The Internet and Libraries: Improving Infrastructure for Economic Opportunity

Today, hundreds of librarians are on Capitol Hill to tell elected leaders why libraries in every single congressional district are indispensable. Modern libraries are engines of economic opportunity that transform lives. Libraries have always been centers for learning, but the technology and innovation created by the internet industry have acted as an exponential multiplier of public good for America’s more than 120,000 libraries.

Internet-connected libraries allow everyone – from students to veterans to entrepreneurs – in communities all across the country to access new technologies, improve job skills, start new businesses and pursue educational and vocational programs.

In the abstract that all sounds well and good, but let’s see what that looks like in reality.

The Akron-Summit County Public Library offers services that would make even a Silicon Valley startup jealous. Entrepreneurs looking to grow in Ohio have access to a microbusiness center, co-working spaces, a business librarian, market research databases, a top-of-line multi-media studio called TechZone@Main, and other tools to develop prototypes and promotional materials through their public library. And as the saying goes: It’s all for the price of a library card.

The Orlando Public Library in Florida offers not only meeting rooms but also studios with simulators for operating forklifts and excavators, driving vehicles and flying an airplane, giving individuals the opportunity to learn new skills that could translate into a job.

The library at Lakeview Elementary in Oklahoma offers coding classes to inspire a new generation of programmers and engineers that will help fill the more than half a million open computing jobs in America.

Stanford University Library in California offers summer coding boot camps that teach graduate students and researchers in science-related fields basic skills for scientific computing that improve productivity and facilitate research collaboration.

These libraries might seem like exceptions, rather than the norm, but thanks to internet-enabled technologies and platforms, libraries have access to far more than they did just a quarter of a century ago. Seemingly infinite information resources, services, training programs and more are all now available with just the click of a button.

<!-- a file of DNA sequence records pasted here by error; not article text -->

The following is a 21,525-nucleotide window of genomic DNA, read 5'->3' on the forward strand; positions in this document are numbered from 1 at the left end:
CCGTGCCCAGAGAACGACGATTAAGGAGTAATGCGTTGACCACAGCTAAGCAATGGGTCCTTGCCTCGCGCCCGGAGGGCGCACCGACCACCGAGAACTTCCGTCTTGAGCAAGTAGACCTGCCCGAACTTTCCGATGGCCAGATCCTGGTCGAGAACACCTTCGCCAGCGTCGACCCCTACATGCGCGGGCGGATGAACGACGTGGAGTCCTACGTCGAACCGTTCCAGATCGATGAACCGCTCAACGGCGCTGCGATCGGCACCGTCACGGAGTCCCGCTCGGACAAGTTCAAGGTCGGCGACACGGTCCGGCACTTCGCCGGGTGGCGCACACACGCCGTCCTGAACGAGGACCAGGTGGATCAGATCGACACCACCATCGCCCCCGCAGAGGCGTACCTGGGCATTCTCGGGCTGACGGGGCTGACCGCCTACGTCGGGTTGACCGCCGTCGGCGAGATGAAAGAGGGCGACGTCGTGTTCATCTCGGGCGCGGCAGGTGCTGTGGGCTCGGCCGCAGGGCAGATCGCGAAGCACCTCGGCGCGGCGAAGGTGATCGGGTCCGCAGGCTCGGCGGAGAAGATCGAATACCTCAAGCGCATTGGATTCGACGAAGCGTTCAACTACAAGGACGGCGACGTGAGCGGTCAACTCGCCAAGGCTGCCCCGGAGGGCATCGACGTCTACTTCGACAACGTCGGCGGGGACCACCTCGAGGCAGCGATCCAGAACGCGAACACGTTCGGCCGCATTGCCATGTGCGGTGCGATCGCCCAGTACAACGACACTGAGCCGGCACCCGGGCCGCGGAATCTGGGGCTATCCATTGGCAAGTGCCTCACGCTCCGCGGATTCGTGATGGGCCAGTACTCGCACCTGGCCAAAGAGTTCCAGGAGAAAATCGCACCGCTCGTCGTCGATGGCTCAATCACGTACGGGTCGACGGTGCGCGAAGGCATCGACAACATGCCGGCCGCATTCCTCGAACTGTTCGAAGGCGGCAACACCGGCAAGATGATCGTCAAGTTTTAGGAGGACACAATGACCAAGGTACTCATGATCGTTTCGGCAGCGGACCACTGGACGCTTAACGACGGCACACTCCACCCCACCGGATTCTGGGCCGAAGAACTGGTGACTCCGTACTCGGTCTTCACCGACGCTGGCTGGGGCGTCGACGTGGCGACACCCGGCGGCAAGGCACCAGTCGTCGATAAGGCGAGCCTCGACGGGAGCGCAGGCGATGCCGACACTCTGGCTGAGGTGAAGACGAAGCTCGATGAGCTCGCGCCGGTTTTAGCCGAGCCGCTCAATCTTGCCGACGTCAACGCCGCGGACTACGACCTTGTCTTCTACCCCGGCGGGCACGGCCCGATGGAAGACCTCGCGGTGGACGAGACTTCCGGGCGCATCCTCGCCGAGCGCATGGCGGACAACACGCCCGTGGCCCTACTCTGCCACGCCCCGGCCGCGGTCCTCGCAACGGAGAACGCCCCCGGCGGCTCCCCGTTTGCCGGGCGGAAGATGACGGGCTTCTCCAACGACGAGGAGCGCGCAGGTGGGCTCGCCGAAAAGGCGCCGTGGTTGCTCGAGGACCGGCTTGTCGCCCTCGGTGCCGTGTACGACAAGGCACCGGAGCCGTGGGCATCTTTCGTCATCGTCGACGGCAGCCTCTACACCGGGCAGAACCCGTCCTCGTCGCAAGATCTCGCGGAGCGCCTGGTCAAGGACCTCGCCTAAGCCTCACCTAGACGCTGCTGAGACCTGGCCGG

Internet-connected libraries provide a valuable resource to our citizens: knowledge and learning opportunities. And in that light, it becomes clear they’re really part of our national infrastructure. As the world rapidly becomes more connected, Americans will need more, not less, of those resources. And who better to enable that access and help navigate the vast wealth of information than the trained experts in the library? There’s a reason that Andrew Carnegie once called the library “a never-failing spring in the desert.”

Now, more than ever, Americans in the industrial heartland and across the nation are in need of access to that spring of knowledge.

This is especially true when you consider how difficult it can be for those in rural communities to obtain a high-quality, reliable internet connection. About one-fourth of American adults are still without high-speed broadband in their homes, which makes libraries even more essential.

Libraries offer an unrivaled national infrastructure already in place to make progress in the digital economy and deliver economic opportunity for all. They are the ideal location for the sharing economy and other entrepreneurial possibilities enabled by the internet.

No one disputes that the internet is no longer a luxury for Americans. But by this same logic, libraries are also no longer a luxury. If your only access to high-speed internet and robust digital content is through a library, then the library is just as indispensable.

Now is not the time to allow such valuable infrastructure to crumble. Instead of cutting or eliminating federal funds for libraries, we should strengthen their capacity to deliver opportunity to everyone through the internet.

The world is only going to become more digital and more connected. We must invest in linking every American into this new economy with robust high-speed broadband and 21st century libraries and librarians to create economic opportunity, jobs and success for our country.


Michael Beckerman is president and CEO of the Internet Association, which represents leading internet companies. Julie Todaro is president of the American Library Association, the oldest and largest library association in the world.

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